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Brazil Censorship Regime: Popular Podcaster Monark Criminally Investigated and Fined $75,000 For Online Speech

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One of Brazil’s most popular podcasters, Monark (real name Bruno Monteiro Aiub), is under criminal investigation and has received a fine equivalent to $75,000 for his online conduct.

Critics of the authority’s behavior here – like Brazil-based investigative journalist Glenn Greenwald – see this as a way to completely science the online personality known as the country’s version of Joe Rogan.

And do this without any due process, as well.

Reports in the Brazilian press say that the decision to fine Monark, whom they refer to as a digital influencer, came from Federal Supreme Court’s Minister Alexandre de Moraes.

Moraes is no stranger to taking an active part in controversial policies and decisions slammed for suppressing free speech on the internet.

In fact, he now has a fairly long history of involvement in this, dating back to the campaign to oust Brazil’s previous president.

In line with this reputation, Moraes’ decision was explained as the podcaster’s failure to comply with a court order, and in addition to the fine, includes blocking his bank account, suspending any new social media accounts, and demonetizing his channels.

In other words, a pretty thorough deplatforming and canceling, and Monark said he also lost his Rumble contract over the incident. And the reason: Moraes says he’s fighting “disinformation” allegedly spread by Monark, as well as his tactic of trying to get his voice heard by creating a new account, once an old one gets banned.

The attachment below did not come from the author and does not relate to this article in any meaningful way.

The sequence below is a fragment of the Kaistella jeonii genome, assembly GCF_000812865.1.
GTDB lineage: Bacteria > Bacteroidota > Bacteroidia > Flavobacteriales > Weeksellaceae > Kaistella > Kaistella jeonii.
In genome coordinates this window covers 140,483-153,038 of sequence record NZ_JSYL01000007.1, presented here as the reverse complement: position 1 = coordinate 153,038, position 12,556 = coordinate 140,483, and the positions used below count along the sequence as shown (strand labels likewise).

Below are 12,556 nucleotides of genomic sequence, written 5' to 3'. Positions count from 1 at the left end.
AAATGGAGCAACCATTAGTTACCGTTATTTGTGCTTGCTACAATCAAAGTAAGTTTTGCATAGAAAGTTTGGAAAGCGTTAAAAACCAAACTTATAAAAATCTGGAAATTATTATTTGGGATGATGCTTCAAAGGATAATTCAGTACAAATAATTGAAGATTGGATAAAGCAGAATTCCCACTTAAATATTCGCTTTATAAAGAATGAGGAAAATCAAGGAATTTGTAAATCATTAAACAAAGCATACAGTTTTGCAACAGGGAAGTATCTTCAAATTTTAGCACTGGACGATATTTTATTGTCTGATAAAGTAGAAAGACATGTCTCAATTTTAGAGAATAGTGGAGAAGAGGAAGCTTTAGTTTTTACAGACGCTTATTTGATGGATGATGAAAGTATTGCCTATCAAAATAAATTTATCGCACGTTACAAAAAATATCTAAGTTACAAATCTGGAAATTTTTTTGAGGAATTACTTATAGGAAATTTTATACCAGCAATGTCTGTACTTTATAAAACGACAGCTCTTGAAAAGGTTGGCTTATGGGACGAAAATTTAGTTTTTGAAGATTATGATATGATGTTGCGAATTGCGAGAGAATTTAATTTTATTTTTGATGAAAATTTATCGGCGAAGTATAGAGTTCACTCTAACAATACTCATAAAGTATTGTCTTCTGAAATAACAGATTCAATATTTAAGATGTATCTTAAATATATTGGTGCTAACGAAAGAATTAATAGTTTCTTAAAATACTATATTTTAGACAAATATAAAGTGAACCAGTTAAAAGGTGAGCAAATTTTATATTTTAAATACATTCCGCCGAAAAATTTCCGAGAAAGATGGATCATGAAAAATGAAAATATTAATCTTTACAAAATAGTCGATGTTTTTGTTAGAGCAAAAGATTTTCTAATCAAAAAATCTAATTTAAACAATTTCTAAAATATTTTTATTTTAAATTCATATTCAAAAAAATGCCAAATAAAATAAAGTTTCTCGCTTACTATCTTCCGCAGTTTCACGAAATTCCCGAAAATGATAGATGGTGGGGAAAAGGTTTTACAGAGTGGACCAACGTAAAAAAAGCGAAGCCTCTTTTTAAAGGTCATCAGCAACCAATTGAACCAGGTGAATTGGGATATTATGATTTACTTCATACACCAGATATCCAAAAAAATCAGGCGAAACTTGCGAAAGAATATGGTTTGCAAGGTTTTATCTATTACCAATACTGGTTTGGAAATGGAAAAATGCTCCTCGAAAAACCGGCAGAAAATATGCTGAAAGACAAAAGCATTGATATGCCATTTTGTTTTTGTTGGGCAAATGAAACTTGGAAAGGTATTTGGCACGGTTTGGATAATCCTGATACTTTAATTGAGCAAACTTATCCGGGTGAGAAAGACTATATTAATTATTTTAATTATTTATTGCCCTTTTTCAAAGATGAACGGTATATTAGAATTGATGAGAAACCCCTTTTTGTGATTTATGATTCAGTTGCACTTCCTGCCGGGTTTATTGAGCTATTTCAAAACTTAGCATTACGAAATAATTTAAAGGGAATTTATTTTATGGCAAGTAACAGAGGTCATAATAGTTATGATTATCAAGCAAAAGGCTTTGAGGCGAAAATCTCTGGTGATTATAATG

Monark’s defenders, including his lawyer, say that the “crime” he committed is that of having an opinion that is not liked by the government, and that accusations of “instigation of anti-democratic acts” are not true.

On the other hand, the lawyer, Jorge Salomao, notes that in Brazil things like “disinformation and fake news” are not crimes at all, therefore cannot be criminalized, but must be dealt with in civil courts.

Salomao summed the situation up in a statement as, “summarily and unconstitutionally criminalizing thought.”

Meanwhile, Greenwald, who spoke about Monark’s case on his show “System Update,” asserted that censorship is now flourishing in Brazil, illustrated with this example of a podcaster who has over the past couple of years lost the ability to do his job and earn a living.

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More than that, Greenwald believes that the West is (ab)using Brazil as a “censorship laboratory, learning how to implement and escalate their totalitarian assault on free expression.”

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